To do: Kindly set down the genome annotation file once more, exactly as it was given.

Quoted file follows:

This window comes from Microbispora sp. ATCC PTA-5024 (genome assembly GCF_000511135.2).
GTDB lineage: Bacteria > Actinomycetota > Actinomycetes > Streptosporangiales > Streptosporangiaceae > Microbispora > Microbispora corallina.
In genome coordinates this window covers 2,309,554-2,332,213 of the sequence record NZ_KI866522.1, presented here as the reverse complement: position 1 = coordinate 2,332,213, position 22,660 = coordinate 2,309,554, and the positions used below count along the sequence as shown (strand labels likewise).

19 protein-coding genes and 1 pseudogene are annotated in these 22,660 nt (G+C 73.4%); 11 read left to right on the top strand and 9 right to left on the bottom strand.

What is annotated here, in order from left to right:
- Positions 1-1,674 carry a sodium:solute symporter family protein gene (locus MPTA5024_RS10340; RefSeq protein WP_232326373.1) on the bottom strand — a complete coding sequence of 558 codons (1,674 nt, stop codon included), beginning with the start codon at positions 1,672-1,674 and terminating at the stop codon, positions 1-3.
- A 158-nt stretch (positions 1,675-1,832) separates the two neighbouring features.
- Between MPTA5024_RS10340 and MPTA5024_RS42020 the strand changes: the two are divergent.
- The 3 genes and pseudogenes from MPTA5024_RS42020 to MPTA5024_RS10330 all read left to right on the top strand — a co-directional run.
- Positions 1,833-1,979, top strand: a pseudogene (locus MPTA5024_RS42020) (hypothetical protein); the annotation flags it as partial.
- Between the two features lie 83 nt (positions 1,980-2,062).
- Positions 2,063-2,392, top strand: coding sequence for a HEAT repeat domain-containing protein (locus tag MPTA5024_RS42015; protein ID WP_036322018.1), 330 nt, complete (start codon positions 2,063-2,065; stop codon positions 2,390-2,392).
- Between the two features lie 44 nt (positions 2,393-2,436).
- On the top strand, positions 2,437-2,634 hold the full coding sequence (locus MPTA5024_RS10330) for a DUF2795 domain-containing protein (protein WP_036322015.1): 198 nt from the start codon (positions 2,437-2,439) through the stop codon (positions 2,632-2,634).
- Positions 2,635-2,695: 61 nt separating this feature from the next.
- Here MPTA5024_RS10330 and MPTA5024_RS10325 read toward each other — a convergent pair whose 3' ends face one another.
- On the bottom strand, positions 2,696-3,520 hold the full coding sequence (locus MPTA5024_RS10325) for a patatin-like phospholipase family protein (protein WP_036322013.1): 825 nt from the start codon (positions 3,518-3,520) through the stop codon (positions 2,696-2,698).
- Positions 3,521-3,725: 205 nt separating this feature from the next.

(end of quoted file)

This window comes from Microbispora sp. ATCC PTA-5024 (genome assembly GCF_000511135.2).
GTDB lineage: Bacteria > Actinomycetota > Actinomycetes > Streptosporangiales > Streptosporangiaceae > Microbispora > Microbispora corallina.
In genome coordinates this window covers 2,309,554-2,332,213 of the sequence record NZ_KI866522.1, presented here as the reverse complement: position 1 = coordinate 2,332,213, position 22,660 = coordinate 2,309,554, and the positions used below count along the sequence as shown (strand labels likewise).

19 protein-coding genes and 1 pseudogene are annotated in these 22,660 nt (G+C 73.4%); 11 read left to right on the top strand and 9 right to left on the bottom strand.

What is annotated here, in order from left to right:
- Positions 1-1,674 carry a sodium:solute symporter family protein gene (locus MPTA5024_RS10340; RefSeq protein WP_232326373.1) on the bottom strand — a complete coding sequence of 558 codons (1,674 nt, stop codon included), beginning with the start codon at positions 1,672-1,674 and terminating at the stop codon, positions 1-3.
- A 158-nt stretch (positions 1,675-1,832) separates the two neighbouring features.
- Between MPTA5024_RS10340 and MPTA5024_RS42020 the strand changes: the two are divergent.
- The 3 genes and pseudogenes from MPTA5024_RS42020 to MPTA5024_RS10330 all read left to right on the top strand — a co-directional run.
- Positions 1,833-1,979, top strand: a pseudogene (locus MPTA5024_RS42020) (hypothetical protein); the annotation flags it as partial.
- Between the two features lie 83 nt (positions 1,980-2,062).
- Positions 2,063-2,392, top strand: coding sequence for a HEAT repeat domain-containing protein (locus tag MPTA5024_RS42015; protein ID WP_036322018.1), 330 nt, complete (start codon positions 2,063-2,065; stop codon positions 2,390-2,392).
- Between the two features lie 44 nt (positions 2,393-2,436).
- On the top strand, positions 2,437-2,634 hold the full coding sequence (locus MPTA5024_RS10330) for a DUF2795 domain-containing protein (protein WP_036322015.1): 198 nt from the start codon (positions 2,437-2,439) through the stop codon (positions 2,632-2,634).
- Positions 2,635-2,695: 61 nt separating this feature from the next.
- Here MPTA5024_RS10330 and MPTA5024_RS10325 read toward each other — a convergent pair whose 3' ends face one another.
- On the bottom strand, positions 2,696-3,520 hold the full coding sequence (locus MPTA5024_RS10325) for a patatin-like phospholipase family protein (protein WP_036322013.1): 825 nt from the start codon (positions 3,518-3,520) through the stop codon (positions 2,696-2,698).
- Positions 3,521-3,725: 205 nt separating this feature from the next.